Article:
Should the Pre-Trial Chamber authorise Ocampo to conduct formal investigations, this will raise at least four other important issues. First, to what extent will the Kenyan public authorities provide cooperative assistance to the ICC as it conducts its investigations and issues arrest warrants? Kenyan Prime Minister Raila Odinga has said that the Kenyan Government “will not shield or protect” (see here) its senior members should they be indicted, but this is far from the end of the story. Domestic legislation establishes the Attorney-General’s Office as the point of contact for ICC officials, the very same Office that had its credibility and integrity brought into question by the UN’s Special Rapporteur on Extrajudicial Executions earlier this year. Further, the ICC will be reliant upon the cooperation of the Kenyan Police Force, a body that the Waki Commission condemned in the strongest terms for its fostering of impunity and for the ethnic biases of its members.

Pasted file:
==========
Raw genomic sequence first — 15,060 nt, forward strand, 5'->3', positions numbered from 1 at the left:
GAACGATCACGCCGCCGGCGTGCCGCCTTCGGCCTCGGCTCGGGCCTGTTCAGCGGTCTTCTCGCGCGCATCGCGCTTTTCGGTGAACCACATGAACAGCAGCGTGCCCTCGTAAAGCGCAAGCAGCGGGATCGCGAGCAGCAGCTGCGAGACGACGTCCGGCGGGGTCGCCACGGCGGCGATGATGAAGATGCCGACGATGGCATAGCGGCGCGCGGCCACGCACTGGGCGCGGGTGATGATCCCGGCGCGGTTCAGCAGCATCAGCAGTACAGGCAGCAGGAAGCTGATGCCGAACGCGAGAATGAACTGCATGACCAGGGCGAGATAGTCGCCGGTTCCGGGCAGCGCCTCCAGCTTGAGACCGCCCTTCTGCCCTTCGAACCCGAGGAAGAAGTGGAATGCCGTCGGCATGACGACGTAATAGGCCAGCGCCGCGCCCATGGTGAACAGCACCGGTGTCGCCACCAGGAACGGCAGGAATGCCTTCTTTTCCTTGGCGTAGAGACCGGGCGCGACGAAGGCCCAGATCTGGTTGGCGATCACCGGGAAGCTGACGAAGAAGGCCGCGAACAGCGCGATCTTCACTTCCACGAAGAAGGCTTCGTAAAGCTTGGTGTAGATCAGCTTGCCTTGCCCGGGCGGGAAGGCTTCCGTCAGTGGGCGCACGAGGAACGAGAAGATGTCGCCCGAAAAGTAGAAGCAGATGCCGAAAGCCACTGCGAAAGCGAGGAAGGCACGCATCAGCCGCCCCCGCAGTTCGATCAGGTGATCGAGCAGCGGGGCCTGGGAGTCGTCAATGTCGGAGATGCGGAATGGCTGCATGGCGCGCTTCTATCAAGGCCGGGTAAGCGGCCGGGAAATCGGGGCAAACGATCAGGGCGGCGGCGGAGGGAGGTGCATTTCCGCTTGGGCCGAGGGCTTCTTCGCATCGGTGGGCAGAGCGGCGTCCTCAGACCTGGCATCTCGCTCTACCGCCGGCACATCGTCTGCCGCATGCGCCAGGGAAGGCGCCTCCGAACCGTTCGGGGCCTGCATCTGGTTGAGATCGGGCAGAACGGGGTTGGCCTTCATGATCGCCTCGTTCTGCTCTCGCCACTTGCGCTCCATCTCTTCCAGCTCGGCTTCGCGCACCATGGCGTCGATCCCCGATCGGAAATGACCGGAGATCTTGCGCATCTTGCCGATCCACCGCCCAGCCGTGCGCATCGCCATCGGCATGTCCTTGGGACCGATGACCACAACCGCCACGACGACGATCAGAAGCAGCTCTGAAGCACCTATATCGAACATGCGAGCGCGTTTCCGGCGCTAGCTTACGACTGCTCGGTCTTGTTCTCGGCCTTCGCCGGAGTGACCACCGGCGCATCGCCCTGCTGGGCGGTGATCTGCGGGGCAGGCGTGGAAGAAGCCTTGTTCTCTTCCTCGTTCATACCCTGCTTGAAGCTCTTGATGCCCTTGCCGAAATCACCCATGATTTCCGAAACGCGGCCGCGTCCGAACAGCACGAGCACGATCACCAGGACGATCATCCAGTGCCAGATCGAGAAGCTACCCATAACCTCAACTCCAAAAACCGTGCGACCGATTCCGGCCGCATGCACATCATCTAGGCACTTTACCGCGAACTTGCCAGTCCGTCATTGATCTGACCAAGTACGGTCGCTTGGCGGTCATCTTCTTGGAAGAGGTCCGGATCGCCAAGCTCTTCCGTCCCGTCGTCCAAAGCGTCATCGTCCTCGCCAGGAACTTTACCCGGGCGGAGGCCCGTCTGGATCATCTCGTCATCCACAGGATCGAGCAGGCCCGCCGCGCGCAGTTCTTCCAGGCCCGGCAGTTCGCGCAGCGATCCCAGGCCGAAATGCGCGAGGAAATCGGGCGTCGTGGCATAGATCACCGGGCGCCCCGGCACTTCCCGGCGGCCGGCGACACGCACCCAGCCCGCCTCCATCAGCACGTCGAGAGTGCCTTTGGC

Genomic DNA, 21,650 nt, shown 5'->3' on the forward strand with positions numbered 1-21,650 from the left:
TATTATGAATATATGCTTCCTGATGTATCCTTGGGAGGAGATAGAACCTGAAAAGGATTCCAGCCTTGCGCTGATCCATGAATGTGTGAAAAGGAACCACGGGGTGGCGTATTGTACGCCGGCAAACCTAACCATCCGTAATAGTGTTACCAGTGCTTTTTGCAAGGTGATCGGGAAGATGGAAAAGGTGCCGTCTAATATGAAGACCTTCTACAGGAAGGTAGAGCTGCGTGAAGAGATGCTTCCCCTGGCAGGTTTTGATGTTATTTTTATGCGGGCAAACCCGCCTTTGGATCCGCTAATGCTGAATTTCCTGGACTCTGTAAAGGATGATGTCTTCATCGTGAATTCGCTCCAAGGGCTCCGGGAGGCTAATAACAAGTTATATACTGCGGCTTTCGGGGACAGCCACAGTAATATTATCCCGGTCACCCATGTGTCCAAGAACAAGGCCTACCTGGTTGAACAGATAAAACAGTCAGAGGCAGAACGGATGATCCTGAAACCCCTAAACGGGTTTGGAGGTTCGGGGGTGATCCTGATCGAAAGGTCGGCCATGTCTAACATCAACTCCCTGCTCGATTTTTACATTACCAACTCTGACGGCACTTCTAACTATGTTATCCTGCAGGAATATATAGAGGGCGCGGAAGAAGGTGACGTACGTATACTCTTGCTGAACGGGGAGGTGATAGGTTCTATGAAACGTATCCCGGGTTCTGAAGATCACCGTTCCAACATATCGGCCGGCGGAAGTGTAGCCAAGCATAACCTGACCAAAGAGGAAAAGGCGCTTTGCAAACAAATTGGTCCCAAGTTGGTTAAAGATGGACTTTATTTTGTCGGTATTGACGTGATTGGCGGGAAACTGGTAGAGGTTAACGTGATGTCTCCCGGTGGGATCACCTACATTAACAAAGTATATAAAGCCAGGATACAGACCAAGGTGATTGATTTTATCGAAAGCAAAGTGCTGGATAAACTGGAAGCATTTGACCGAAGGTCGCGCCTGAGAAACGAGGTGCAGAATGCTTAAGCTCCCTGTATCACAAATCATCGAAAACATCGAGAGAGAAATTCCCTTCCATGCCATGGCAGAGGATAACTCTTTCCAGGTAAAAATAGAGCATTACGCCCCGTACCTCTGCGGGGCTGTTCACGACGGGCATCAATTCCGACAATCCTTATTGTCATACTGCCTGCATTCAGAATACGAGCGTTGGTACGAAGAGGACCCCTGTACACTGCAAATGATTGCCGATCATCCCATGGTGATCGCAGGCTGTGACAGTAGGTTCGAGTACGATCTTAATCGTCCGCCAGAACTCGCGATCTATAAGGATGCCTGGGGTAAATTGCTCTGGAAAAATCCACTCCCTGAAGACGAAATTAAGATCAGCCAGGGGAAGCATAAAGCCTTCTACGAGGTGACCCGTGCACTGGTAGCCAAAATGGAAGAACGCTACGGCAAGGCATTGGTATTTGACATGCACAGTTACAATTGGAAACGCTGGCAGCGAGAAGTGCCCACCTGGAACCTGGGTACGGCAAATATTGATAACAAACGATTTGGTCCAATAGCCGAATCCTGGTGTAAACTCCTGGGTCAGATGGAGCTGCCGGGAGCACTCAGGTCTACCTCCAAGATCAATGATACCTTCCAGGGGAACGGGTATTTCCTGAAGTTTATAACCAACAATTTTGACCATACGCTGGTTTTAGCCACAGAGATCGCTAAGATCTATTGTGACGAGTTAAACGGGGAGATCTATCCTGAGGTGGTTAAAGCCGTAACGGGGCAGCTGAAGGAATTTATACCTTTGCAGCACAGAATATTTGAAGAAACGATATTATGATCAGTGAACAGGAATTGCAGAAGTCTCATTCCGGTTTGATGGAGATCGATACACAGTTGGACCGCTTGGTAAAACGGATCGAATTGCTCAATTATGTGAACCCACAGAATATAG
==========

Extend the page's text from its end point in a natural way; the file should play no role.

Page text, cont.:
Second, how much faith may we reasonably place in the ability of the ICC to reduce the scale and scope of violence at the next presidential elections by proceeding with prosecutions? Ocampo has stated publicly (see here) that Kenya will serve as an example for the rest of the world, leading to speculation that the Kenyan cases may be fast-tracked. Given that the accused must be afforded fair trial rights such as the right to adequate preparation of one’s defence and the right to appeal, it is difficult to envisage any prosecutions being completed prior to the 2012 elections. It is therefore possible that international criminal prosecutions may do little to prevent future violence. Further, many experts have stressed that the post-electoral violence were not sporadic acts of violence in response to a disputed election result, but rather were a culmination of deep-seated and pent-up ethnic tensions. It would appear that more tools from the transitional justice toolkit are required than just criminal prosecutions.